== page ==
And whatever the origin, religious or secular, Friday plus 13 equals a paralyzing, debilitating fear for millions of Americans. Paraskevidekatriaphobia, as coined by psychotherapist Donald Dossey of the Stress Management Center-Phobia Institute in Ashville, N.C., bedevils "people with blind, unreasoning fear of this day and date, as opposed to those who have a clear, reasonable fear of not being able to say that word," according to the institute's website.
Dossey tells patients, "Paraskevidekatriaphobia - when you learn to pronounce it, you're cured." Good luck with that feat of verbal dexterity, or with several other phobias that are as unpronounceable as the next.
Here're a few.
Friday, the 13th scares up plenty of fodder by itself. Besides the aforementioned paraskevidekatriaphobia, there's also an alternate spelling, paraskavedekatriaphobia. The same end-of-the-week anxiety is also called friggatriskaidekaphobia.
And the abbreviated triskaidekaphobia might roll off the tongue with less twisting but is no easier to bear for people whose fears include the number 13, every day of the week.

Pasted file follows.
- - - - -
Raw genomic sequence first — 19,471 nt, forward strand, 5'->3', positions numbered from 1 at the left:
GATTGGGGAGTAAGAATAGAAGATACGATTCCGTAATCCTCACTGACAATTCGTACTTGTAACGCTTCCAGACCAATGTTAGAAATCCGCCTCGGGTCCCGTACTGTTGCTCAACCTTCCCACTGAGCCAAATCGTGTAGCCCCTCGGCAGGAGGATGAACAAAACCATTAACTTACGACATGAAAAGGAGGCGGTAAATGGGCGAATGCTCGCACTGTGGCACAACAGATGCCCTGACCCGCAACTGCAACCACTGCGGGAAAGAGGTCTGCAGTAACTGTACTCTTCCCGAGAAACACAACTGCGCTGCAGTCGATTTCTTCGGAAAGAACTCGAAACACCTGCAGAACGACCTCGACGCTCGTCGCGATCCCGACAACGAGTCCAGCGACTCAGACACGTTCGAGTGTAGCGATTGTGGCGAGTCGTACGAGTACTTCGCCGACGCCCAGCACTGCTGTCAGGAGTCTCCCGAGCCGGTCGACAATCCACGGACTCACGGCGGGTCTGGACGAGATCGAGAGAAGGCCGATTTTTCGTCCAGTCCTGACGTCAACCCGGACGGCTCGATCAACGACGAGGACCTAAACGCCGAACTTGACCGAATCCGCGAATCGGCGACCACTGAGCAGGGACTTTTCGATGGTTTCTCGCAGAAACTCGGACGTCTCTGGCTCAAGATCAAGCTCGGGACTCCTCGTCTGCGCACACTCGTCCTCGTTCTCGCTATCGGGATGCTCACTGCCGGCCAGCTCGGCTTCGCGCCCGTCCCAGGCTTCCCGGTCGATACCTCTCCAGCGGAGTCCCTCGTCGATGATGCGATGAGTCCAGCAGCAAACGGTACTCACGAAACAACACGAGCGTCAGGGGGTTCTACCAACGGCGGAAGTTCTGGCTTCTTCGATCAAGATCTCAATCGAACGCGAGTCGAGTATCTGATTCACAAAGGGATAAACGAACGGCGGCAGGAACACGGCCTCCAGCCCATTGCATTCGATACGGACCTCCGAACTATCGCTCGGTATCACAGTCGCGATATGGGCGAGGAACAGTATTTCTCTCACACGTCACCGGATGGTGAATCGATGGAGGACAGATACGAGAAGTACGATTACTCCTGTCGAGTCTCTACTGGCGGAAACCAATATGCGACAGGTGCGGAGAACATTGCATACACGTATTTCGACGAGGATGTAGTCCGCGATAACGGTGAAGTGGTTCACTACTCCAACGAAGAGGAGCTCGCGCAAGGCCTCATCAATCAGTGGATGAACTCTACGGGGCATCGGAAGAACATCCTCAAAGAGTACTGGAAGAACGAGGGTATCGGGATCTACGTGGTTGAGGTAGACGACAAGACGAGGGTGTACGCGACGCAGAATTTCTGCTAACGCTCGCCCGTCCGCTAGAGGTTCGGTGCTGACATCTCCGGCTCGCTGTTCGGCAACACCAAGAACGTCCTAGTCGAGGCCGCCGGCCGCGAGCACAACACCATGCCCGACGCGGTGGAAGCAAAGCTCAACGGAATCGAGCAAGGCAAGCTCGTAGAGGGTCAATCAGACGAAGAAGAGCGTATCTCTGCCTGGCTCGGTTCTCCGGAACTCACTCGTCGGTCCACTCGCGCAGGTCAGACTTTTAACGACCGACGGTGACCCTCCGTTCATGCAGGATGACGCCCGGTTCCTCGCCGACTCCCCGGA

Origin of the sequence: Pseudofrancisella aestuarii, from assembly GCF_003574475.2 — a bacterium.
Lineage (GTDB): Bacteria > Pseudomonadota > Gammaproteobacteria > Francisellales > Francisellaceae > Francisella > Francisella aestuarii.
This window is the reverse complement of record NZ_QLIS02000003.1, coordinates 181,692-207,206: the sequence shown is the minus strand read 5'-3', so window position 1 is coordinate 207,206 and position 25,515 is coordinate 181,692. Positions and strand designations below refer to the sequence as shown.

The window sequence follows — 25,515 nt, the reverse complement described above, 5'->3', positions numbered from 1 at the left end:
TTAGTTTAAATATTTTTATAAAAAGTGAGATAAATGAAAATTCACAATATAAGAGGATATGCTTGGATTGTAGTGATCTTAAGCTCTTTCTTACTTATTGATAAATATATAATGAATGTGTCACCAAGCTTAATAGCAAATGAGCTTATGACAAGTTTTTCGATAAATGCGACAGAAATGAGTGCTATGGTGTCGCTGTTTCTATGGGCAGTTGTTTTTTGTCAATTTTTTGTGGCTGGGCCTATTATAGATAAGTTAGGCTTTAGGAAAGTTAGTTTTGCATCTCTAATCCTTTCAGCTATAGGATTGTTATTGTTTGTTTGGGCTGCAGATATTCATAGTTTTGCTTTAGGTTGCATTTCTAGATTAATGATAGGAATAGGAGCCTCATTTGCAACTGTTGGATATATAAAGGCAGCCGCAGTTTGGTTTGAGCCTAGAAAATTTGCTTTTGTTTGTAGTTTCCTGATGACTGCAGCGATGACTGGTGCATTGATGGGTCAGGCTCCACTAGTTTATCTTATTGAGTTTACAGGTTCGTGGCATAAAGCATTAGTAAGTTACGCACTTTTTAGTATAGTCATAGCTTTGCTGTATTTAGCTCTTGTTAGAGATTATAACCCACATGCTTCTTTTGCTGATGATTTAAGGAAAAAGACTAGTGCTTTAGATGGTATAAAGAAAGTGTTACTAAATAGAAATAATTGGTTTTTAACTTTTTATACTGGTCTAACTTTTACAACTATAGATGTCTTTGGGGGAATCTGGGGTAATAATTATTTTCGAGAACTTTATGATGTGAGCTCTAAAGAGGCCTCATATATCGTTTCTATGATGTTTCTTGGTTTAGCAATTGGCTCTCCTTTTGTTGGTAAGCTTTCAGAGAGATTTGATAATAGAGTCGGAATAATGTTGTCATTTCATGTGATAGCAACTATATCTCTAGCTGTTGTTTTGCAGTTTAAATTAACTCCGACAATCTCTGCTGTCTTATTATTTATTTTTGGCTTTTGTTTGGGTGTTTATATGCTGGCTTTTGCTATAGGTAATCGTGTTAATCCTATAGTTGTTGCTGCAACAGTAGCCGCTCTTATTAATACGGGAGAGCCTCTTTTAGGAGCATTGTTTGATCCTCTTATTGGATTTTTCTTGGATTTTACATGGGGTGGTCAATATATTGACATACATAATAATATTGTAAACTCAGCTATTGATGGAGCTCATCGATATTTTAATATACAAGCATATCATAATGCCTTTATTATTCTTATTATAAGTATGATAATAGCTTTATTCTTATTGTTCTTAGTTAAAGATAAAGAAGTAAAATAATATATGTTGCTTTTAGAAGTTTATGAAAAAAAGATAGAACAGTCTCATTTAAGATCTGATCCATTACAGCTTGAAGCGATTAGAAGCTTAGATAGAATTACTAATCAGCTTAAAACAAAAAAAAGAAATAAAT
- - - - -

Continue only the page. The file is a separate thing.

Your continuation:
Hexakosioihexekontahexaphobia is fear of "666." The Bible is as good a place to start as any for this phobia, where the "number of the beast" is "six hundred three score and six."
Gephyrophobia is the fear of bridges.
Arachibutyrophobia is the fear of peanut butter sticking to the roof of your mouth, not to be confused with any legitimate phobia.
Psellismophobia is the fear of stuttering.
Aichmophobia is the morbid fear of sharp objects.
Spheksophobia is the fear of wasps.
Sesquipedaliophobia is the fear of long words, which has morphed into the contrived hippopotomonstrosesquipedaliophobia. By either spelling, of course, sufferers would have been hard pressed to read beyond the headline of this article.